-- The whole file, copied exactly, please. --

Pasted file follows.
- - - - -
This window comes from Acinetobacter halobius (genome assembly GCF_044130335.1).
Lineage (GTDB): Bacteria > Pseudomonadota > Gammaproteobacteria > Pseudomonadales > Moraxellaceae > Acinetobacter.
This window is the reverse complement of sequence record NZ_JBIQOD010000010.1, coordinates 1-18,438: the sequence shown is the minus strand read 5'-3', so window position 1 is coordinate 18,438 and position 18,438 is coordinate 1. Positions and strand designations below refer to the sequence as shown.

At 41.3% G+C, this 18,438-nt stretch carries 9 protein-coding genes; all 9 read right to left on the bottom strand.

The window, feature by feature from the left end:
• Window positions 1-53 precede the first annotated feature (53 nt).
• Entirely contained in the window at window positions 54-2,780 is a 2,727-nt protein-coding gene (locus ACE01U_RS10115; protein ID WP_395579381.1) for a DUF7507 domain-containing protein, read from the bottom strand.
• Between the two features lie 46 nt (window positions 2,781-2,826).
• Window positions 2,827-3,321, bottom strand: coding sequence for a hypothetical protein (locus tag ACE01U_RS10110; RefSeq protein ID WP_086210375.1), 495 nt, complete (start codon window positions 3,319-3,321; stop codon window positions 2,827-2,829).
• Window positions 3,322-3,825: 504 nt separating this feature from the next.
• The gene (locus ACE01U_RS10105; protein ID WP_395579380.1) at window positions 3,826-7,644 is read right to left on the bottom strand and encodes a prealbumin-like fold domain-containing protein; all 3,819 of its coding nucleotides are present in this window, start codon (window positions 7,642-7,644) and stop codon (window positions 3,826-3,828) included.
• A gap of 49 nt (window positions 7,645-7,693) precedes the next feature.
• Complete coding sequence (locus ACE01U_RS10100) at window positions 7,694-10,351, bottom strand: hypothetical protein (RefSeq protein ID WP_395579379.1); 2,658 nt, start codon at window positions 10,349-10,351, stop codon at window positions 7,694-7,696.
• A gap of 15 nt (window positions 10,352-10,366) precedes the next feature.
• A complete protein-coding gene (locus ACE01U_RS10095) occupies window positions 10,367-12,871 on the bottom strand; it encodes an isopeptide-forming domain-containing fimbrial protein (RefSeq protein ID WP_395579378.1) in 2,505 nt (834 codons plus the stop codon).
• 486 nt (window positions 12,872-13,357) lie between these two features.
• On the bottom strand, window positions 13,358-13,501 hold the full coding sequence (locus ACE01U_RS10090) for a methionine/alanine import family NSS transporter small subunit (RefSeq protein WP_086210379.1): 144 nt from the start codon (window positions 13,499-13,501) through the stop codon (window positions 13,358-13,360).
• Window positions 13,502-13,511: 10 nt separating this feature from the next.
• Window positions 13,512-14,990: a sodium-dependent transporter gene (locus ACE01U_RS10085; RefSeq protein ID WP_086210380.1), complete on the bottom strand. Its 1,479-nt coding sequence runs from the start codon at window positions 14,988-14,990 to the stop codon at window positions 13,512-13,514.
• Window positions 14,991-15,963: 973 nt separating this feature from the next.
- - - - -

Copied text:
This window comes from Acinetobacter halobius (genome assembly GCF_044130335.1).
Lineage (GTDB): Bacteria > Pseudomonadota > Gammaproteobacteria > Pseudomonadales > Moraxellaceae > Acinetobacter.
This window is the reverse complement of sequence record NZ_JBIQOD010000010.1, coordinates 1-18,438: the sequence shown is the minus strand read 5'-3', so window position 1 is coordinate 18,438 and position 18,438 is coordinate 1. Positions and strand designations below refer to the sequence as shown.

At 41.3% G+C, this 18,438-nt stretch carries 9 protein-coding genes; all 9 read right to left on the bottom strand.

The window, feature by feature from the left end:
• Window positions 1-53 precede the first annotated feature (53 nt).
• Entirely contained in the window at window positions 54-2,780 is a 2,727-nt protein-coding gene (locus ACE01U_RS10115; protein ID WP_395579381.1) for a DUF7507 domain-containing protein, read from the bottom strand.
• Between the two features lie 46 nt (window positions 2,781-2,826).
• Window positions 2,827-3,321, bottom strand: coding sequence for a hypothetical protein (locus tag ACE01U_RS10110; RefSeq protein ID WP_086210375.1), 495 nt, complete (start codon window positions 3,319-3,321; stop codon window positions 2,827-2,829).
• Window positions 3,322-3,825: 504 nt separating this feature from the next.
• The gene (locus ACE01U_RS10105; protein ID WP_395579380.1) at window positions 3,826-7,644 is read right to left on the bottom strand and encodes a prealbumin-like fold domain-containing protein; all 3,819 of its coding nucleotides are present in this window, start codon (window positions 7,642-7,644) and stop codon (window positions 3,826-3,828) included.
• A gap of 49 nt (window positions 7,645-7,693) precedes the next feature.
• Complete coding sequence (locus ACE01U_RS10100) at window positions 7,694-10,351, bottom strand: hypothetical protein (RefSeq protein ID WP_395579379.1); 2,658 nt, start codon at window positions 10,349-10,351, stop codon at window positions 7,694-7,696.
• A gap of 15 nt (window positions 10,352-10,366) precedes the next feature.
• A complete protein-coding gene (locus ACE01U_RS10095) occupies window positions 10,367-12,871 on the bottom strand; it encodes an isopeptide-forming domain-containing fimbrial protein (RefSeq protein ID WP_395579378.1) in 2,505 nt (834 codons plus the stop codon).
• 486 nt (window positions 12,872-13,357) lie between these two features.
• On the bottom strand, window positions 13,358-13,501 hold the full coding sequence (locus ACE01U_RS10090) for a methionine/alanine import family NSS transporter small subunit (RefSeq protein WP_086210379.1): 144 nt from the start codon (window positions 13,499-13,501) through the stop codon (window positions 13,358-13,360).
• Window positions 13,502-13,511: 10 nt separating this feature from the next.
• Window positions 13,512-14,990: a sodium-dependent transporter gene (locus ACE01U_RS10085; RefSeq protein ID WP_086210380.1), complete on the bottom strand. Its 1,479-nt coding sequence runs from the start codon at window positions 14,988-14,990 to the stop codon at window positions 13,512-13,514.
• Window positions 14,991-15,963: 973 nt separating this feature from the next.